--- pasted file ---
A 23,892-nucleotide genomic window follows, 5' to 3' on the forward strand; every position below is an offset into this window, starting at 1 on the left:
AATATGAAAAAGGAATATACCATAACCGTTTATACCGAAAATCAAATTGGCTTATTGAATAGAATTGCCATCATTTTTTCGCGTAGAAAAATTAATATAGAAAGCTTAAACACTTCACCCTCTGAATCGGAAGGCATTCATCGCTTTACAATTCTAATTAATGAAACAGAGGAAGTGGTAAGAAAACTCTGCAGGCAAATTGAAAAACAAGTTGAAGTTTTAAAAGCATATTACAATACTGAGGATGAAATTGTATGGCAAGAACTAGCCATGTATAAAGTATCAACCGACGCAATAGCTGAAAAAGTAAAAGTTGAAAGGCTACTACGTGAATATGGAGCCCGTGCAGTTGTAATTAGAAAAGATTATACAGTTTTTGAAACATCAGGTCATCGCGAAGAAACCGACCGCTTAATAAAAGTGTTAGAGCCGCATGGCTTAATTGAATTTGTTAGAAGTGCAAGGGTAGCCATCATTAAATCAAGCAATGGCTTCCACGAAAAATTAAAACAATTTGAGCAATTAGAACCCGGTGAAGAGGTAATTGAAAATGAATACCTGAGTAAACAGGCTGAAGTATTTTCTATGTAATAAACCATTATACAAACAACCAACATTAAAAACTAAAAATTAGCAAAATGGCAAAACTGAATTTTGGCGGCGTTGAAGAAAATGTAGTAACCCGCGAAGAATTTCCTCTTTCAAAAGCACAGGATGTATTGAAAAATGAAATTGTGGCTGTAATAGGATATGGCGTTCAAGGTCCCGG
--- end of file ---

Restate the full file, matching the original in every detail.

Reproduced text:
A 23,892-nucleotide genomic window follows, 5' to 3' on the forward strand; every position below is an offset into this window, starting at 1 on the left:
AATATGAAAAAGGAATATACCATAACCGTTTATACCGAAAATCAAATTGGCTTATTGAATAGAATTGCCATCATTTTTTCGCGTAGAAAAATTAATATAGAAAGCTTAAACACTTCACCCTCTGAATCGGAAGGCATTCATCGCTTTACAATTCTAATTAATGAAACAGAGGAAGTGGTAAGAAAACTCTGCAGGCAAATTGAAAAACAAGTTGAAGTTTTAAAAGCATATTACAATACTGAGGATGAAATTGTATGGCAAGAACTAGCCATGTATAAAGTATCAACCGACGCAATAGCTGAAAAAGTAAAAGTTGAAAGGCTACTACGTGAATATGGAGCCCGTGCAGTTGTAATTAGAAAAGATTATACAGTTTTTGAAACATCAGGTCATCGCGAAGAAACCGACCGCTTAATAAAAGTGTTAGAGCCGCATGGCTTAATTGAATTTGTTAGAAGTGCAAGGGTAGCCATCATTAAATCAAGCAATGGCTTCCACGAAAAATTAAAACAATTTGAGCAATTAGAACCCGGTGAAGAGGTAATTGAAAATGAATACCTGAGTAAACAGGCTGAAGTATTTTCTATGTAATAAACCATTATACAAACAACCAACATTAAAAACTAAAAATTAGCAAAATGGCAAAACTGAATTTTGGCGGCGTTGAAGAAAATGTAGTAACCCGCGAAGAATTTCCTCTTTCAAAAGCACAGGATGTATTGAAAAATGAAATTGTGGCTGTAATAGGATATGGCGTTCAAGGTCCCGG